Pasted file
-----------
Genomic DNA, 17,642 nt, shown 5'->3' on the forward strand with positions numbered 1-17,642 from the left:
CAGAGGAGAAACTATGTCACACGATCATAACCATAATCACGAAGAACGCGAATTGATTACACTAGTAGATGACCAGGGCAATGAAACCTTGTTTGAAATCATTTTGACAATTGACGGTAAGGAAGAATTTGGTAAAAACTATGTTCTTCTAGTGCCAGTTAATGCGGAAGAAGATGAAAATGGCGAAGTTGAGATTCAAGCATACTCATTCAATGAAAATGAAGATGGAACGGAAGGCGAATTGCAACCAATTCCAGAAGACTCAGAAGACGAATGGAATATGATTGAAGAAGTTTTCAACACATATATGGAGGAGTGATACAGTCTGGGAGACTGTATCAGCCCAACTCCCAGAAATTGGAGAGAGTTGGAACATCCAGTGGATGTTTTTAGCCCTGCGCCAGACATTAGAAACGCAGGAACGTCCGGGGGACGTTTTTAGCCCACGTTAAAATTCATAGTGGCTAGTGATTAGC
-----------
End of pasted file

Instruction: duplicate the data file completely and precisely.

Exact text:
Genomic DNA, 17,642 nt, shown 5'->3' on the forward strand with positions numbered 1-17,642 from the left:
CAGAGGAGAAACTATGTCACACGATCATAACCATAATCACGAAGAACGCGAATTGATTACACTAGTAGATGACCAGGGCAATGAAACCTTGTTTGAAATCATTTTGACAATTGACGGTAAGGAAGAATTTGGTAAAAACTATGTTCTTCTAGTGCCAGTTAATGCGGAAGAAGATGAAAATGGCGAAGTTGAGATTCAAGCATACTCATTCAATGAAAATGAAGATGGAACGGAAGGCGAATTGCAACCAATTCCAGAAGACTCAGAAGACGAATGGAATATGATTGAAGAAGTTTTCAACACATATATGGAGGAGTGATACAGTCTGGGAGACTGTATCAGCCCAACTCCCAGAAATTGGAGAGAGTTGGAACATCCAGTGGATGTTTTTAGCCCTGCGCCAGACATTAGAAACGCAGGAACGTCCGGGGGACGTTTTTAGCCCACGTTAAAATTCATAGTGGCTAGTGATTAGC